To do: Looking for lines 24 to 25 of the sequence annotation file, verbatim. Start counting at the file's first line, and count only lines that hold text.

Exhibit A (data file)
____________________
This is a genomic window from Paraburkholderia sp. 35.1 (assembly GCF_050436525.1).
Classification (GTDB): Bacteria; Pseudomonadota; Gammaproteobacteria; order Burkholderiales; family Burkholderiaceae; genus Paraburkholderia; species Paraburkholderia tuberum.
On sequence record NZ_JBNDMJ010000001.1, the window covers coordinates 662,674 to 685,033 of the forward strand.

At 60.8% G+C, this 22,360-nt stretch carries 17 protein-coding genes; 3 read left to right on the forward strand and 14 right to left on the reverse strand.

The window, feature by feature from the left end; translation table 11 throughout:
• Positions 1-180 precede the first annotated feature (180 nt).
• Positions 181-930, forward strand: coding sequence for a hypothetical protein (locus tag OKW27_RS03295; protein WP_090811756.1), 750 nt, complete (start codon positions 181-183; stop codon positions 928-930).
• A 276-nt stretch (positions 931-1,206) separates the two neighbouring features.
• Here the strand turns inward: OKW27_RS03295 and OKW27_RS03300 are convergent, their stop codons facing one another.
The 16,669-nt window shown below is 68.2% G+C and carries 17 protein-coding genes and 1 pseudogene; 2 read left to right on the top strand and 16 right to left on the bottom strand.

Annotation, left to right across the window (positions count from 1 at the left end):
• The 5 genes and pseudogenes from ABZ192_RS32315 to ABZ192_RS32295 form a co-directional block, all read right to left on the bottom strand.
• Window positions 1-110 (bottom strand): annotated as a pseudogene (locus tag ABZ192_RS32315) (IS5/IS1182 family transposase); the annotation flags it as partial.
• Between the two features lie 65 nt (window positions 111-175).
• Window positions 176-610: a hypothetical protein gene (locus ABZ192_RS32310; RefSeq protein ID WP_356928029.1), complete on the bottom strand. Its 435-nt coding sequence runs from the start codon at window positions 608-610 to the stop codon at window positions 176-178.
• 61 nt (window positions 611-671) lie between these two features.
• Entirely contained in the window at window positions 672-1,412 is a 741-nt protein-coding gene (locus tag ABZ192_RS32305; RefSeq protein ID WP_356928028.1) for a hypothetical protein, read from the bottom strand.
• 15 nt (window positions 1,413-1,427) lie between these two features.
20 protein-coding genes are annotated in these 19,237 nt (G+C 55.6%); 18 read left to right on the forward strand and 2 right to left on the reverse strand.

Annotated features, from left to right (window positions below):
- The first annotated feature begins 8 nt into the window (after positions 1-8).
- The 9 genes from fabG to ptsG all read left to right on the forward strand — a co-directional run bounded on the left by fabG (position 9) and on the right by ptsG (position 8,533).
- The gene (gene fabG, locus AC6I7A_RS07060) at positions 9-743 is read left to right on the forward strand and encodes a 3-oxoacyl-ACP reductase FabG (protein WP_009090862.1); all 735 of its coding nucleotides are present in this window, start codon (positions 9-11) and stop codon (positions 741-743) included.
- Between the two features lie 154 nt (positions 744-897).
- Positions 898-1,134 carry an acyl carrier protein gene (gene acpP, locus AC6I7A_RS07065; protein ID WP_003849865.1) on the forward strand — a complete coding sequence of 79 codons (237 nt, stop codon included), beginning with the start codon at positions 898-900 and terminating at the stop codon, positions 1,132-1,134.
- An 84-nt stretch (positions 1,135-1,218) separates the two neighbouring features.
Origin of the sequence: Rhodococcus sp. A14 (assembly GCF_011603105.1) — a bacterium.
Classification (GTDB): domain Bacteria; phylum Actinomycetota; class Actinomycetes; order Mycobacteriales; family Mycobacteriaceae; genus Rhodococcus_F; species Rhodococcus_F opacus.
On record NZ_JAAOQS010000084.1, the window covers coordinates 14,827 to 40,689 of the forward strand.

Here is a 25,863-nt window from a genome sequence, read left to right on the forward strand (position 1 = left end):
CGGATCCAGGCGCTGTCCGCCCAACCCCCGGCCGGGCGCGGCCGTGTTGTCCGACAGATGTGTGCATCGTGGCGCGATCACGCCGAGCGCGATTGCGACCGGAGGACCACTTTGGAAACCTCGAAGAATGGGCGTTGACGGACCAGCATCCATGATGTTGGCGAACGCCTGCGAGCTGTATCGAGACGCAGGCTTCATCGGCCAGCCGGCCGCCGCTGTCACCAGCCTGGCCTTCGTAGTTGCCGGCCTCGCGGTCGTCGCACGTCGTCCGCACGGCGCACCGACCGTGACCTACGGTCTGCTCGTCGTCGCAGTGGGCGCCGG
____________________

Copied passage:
- Between the two features lie 154 nt (positions 744-897).
- Positions 898-1,134 carry an acyl carrier protein gene (gene acpP, locus AC6I7A_RS07065; protein ID WP_003849865.1) on the forward strand — a complete coding sequence of 79 codons (237 nt, stop codon included), beginning with the start codon at positions 898-900 and terminating at the stop codon, positions 1,132-1,134.